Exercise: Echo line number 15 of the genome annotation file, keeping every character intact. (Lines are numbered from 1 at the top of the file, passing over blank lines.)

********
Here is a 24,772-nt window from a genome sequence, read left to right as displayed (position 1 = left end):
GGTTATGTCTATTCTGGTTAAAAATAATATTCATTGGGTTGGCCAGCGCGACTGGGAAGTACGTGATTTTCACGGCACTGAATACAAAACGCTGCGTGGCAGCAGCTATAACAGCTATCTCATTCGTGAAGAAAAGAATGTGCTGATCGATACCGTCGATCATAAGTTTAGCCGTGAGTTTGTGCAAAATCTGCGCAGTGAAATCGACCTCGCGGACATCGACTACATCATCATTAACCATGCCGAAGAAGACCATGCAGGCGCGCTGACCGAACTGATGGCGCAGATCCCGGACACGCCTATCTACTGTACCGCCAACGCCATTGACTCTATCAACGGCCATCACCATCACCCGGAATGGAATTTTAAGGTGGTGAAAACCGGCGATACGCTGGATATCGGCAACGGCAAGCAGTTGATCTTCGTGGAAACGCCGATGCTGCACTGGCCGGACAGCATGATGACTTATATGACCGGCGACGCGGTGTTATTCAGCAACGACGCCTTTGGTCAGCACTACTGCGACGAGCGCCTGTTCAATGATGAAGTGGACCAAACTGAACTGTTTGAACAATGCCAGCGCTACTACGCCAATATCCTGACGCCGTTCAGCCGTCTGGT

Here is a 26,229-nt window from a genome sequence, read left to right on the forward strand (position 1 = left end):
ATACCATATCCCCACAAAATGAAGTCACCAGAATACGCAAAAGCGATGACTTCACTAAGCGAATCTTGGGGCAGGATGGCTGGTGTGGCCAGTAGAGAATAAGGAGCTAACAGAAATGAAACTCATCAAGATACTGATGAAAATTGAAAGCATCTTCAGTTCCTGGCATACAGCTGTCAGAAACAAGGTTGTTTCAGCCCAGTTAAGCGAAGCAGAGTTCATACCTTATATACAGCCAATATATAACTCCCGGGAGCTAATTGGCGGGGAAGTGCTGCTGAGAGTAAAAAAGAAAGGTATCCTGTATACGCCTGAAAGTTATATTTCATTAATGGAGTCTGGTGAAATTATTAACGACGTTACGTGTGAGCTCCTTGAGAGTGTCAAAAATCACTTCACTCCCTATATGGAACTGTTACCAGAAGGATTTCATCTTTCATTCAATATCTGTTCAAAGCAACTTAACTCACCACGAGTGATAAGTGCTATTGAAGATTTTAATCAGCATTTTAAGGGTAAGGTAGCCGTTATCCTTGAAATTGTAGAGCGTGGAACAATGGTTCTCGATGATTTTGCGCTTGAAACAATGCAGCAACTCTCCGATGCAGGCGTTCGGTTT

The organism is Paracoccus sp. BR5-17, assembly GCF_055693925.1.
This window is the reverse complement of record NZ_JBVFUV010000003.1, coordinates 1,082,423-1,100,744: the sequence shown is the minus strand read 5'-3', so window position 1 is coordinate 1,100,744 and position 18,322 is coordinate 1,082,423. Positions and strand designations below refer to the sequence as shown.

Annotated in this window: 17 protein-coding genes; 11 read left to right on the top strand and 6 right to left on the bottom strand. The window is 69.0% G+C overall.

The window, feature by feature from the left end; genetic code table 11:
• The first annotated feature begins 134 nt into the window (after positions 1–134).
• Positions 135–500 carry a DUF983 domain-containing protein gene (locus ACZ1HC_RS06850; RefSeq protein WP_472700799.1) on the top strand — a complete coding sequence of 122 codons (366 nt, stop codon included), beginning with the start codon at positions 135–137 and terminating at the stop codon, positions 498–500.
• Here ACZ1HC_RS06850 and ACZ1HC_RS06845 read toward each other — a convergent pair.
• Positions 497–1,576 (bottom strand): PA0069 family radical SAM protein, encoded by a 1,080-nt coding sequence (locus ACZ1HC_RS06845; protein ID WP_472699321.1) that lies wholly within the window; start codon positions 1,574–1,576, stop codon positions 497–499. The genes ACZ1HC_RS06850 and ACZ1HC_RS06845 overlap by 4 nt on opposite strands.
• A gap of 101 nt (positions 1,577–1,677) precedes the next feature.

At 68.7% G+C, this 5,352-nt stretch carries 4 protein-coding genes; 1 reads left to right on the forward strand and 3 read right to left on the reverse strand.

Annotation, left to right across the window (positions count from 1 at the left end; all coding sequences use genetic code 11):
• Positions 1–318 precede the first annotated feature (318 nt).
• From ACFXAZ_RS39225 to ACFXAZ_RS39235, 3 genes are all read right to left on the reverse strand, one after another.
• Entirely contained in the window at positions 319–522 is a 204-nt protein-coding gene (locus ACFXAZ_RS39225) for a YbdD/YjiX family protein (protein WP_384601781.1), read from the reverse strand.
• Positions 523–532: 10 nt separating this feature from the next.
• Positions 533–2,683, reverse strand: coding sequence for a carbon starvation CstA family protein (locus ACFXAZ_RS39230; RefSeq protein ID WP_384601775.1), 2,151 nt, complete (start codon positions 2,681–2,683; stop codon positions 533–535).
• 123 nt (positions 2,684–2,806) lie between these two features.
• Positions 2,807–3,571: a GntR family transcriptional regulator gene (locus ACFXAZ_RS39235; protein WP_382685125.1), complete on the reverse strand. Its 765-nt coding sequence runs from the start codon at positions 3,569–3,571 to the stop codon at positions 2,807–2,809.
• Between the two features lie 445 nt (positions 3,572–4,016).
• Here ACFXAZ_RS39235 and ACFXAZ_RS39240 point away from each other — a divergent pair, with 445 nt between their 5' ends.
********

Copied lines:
Annotation, left to right across the window (positions count from 1 at the left end; all coding sequences use genetic code 11):